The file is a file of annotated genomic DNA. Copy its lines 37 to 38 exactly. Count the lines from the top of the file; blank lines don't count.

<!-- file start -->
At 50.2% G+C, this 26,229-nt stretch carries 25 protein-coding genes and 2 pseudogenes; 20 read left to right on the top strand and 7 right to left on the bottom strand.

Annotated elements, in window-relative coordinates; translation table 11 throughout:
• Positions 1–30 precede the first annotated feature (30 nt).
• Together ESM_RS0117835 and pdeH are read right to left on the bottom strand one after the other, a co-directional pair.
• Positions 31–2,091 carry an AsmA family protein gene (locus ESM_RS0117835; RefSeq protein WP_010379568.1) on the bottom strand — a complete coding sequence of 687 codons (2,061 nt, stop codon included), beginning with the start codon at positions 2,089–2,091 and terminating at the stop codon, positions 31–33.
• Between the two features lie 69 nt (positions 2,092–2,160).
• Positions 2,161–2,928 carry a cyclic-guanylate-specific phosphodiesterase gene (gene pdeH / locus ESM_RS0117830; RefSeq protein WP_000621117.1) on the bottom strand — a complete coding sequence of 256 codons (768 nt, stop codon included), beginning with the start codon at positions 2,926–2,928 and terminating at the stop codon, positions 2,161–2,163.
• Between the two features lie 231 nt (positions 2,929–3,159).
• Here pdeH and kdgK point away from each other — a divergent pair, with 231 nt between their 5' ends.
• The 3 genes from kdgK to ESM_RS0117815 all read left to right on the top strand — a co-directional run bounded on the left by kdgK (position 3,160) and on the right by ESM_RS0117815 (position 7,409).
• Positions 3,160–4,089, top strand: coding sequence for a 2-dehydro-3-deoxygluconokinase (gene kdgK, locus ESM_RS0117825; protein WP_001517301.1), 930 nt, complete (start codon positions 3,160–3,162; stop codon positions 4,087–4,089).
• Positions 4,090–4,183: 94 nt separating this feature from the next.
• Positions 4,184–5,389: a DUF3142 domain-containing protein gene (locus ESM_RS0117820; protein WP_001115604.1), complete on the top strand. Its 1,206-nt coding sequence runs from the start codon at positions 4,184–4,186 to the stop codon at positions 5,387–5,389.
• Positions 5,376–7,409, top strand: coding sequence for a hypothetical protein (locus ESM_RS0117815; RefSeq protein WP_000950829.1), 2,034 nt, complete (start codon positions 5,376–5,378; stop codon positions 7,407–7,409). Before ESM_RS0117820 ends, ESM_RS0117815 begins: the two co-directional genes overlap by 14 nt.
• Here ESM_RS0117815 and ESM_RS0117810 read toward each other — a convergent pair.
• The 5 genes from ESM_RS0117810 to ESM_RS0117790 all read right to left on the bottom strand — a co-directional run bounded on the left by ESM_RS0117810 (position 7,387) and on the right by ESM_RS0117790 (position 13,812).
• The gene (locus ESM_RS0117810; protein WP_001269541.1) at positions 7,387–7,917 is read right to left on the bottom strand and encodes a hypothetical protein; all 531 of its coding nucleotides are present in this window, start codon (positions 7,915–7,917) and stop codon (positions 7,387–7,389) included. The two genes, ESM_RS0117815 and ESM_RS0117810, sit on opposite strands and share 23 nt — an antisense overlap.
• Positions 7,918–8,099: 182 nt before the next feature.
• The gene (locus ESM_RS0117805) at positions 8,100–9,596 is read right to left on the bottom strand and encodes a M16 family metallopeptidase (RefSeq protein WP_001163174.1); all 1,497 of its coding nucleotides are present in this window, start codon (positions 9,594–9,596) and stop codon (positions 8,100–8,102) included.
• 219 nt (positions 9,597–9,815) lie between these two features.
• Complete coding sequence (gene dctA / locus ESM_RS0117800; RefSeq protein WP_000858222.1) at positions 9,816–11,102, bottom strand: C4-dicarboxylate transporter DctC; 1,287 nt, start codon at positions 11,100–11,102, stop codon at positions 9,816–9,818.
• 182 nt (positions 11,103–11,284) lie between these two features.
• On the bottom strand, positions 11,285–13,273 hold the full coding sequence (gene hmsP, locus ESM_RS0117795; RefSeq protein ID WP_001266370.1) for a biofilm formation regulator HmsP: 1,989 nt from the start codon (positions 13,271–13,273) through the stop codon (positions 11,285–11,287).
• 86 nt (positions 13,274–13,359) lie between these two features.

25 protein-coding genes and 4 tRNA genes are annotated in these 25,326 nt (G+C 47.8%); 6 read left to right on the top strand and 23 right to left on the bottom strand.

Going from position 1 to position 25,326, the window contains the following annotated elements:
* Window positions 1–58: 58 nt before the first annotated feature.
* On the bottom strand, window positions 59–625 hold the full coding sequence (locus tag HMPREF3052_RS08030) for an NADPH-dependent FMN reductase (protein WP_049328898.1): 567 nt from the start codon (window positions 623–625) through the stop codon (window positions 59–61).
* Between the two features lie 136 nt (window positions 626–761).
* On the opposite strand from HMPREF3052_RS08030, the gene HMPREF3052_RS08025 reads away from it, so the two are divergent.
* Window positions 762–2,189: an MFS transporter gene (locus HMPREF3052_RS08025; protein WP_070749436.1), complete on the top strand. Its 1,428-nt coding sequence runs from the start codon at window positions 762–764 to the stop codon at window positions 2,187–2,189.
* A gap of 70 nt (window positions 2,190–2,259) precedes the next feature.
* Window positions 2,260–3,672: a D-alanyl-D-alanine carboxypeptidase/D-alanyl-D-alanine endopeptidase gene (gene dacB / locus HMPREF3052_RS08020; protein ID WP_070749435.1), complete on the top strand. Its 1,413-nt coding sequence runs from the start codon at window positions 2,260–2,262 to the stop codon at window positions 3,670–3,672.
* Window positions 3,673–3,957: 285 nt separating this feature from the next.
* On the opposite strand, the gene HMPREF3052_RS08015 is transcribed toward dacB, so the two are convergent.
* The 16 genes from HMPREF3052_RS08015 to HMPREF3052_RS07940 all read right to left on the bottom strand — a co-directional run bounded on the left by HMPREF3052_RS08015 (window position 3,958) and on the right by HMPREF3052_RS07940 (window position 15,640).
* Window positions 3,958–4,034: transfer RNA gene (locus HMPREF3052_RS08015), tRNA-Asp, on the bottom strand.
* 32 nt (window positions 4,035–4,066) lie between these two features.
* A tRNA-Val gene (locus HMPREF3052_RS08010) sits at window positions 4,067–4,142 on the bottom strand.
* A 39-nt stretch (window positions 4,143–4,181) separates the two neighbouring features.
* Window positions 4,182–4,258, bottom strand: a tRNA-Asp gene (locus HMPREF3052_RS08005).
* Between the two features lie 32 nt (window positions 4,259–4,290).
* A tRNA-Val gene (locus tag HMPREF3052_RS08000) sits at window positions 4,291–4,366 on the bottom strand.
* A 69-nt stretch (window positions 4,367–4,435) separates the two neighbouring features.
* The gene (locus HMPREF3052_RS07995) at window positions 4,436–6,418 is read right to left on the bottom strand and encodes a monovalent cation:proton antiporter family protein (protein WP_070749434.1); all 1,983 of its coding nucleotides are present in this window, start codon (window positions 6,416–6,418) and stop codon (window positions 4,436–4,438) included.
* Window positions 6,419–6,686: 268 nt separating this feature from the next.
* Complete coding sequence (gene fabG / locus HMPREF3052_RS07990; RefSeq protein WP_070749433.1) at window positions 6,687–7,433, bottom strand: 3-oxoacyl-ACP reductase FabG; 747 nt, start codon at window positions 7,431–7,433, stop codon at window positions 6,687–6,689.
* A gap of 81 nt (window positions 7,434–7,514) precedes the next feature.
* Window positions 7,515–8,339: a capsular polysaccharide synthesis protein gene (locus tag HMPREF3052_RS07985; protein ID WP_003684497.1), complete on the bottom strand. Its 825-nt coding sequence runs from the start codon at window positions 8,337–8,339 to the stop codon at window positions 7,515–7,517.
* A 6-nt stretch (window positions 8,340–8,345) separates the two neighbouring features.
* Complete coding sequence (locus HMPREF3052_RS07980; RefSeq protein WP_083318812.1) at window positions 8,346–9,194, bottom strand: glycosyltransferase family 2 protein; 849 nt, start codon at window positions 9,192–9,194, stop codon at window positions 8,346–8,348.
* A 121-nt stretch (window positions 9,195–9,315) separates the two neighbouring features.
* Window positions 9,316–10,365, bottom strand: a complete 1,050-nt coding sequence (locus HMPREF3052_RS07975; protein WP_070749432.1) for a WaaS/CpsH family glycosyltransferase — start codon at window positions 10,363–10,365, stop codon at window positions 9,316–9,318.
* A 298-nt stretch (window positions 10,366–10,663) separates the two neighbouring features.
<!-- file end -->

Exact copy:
* Window positions 3,958–4,034: transfer RNA gene (locus HMPREF3052_RS08015), tRNA-Asp, on the bottom strand.
* 32 nt (window positions 4,035–4,066) lie between these two features.